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outside the euro. I believe this is enough for me to recommend that the

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United Kingdom remain in the European Union, having the best of

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both worlds. We will be in the parts of Europe that work for us,

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influencing the decisions that affect us, in the driving seat of

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the world's biggest market, and with the ability to take action to keep

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our people safe. And we will be out of the parts of Europe that do not

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work for us. Out of the open borders, out of the bailouts, out of

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the euro, and out of those schemes in which Britain wants no part.

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Joining me is Chris Cook. David Cameron being upbeat, but what is

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the deal? Some things we knew about and some details on things we did

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not know about. One of the things is we are not going to be bound by the

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European Union normal rhetoric on ever closer union. That is what he

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means when he refers to special status for the United Kingdom. We

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knew they were try to get this deal whereby new arrivals in the UK would

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not get benefits in full for four years, only gradually. We did not

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know for how long that emergency brake on benefits for migrants would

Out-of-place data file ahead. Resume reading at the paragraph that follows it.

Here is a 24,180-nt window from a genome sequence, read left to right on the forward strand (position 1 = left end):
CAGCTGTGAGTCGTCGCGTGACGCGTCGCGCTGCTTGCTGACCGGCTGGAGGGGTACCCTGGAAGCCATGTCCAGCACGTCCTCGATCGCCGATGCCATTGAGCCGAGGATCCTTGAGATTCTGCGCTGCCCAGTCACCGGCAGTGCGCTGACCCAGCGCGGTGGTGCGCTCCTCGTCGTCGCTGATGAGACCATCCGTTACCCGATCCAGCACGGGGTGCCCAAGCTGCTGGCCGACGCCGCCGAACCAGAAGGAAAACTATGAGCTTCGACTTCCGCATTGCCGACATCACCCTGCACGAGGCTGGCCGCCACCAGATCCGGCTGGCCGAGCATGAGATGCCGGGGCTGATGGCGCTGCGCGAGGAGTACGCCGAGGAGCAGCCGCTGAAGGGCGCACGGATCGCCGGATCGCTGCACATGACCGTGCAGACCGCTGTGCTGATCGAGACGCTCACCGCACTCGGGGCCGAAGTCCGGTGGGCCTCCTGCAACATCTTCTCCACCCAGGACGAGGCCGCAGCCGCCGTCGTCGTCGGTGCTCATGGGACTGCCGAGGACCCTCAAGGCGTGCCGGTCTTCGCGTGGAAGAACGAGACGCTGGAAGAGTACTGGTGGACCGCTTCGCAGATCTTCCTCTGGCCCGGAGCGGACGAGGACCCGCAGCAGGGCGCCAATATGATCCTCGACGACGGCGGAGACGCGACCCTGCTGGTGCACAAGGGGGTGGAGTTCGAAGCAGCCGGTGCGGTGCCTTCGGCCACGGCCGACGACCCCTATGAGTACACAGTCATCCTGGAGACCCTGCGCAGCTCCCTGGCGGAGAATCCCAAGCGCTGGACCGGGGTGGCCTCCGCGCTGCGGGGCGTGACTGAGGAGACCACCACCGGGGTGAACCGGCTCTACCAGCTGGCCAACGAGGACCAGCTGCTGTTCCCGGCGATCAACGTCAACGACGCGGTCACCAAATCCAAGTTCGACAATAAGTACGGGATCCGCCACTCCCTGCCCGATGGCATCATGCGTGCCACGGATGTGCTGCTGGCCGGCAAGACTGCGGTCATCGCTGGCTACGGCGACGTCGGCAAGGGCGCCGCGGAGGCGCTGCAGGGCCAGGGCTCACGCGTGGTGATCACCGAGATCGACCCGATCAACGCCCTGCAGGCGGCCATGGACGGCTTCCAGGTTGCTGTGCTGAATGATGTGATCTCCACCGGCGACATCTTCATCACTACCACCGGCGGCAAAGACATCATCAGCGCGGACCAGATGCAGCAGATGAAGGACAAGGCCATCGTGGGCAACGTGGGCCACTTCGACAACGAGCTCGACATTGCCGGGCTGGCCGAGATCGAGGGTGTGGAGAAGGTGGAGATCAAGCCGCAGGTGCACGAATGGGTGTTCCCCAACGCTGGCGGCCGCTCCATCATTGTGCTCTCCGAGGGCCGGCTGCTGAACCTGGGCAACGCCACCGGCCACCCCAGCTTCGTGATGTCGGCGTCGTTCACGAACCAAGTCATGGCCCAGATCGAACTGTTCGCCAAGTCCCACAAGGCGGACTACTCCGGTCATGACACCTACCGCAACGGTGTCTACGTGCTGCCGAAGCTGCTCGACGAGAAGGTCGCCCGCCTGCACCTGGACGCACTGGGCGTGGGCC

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last. He wanted 13 years but he only got seven. But that was more than

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people in Brussels thought he would get. Third, child benefit being sent

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abroad. The original deal was this would be indexed down by the cost of

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living of the country where the child lives. There was a question

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about whether Eastern European countries would live with this, they

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would be major losers. He will get it but it will be introduced

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gradually, only taking full effect for everyone in 2020. Poland was

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most resistant to this and child benefit in Poland is something like

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?4 97 people are weak. Yes, but there are countries like Austria,

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who have Eastern European migrants with children abroad who might fancy

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saving some money. One other contentious thing was the eurozone

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block, the idea that we needed a guarantee that we could not be

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railroaded into staff if the eurozone voted together for their

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interests. They have something we can claim as a win and France can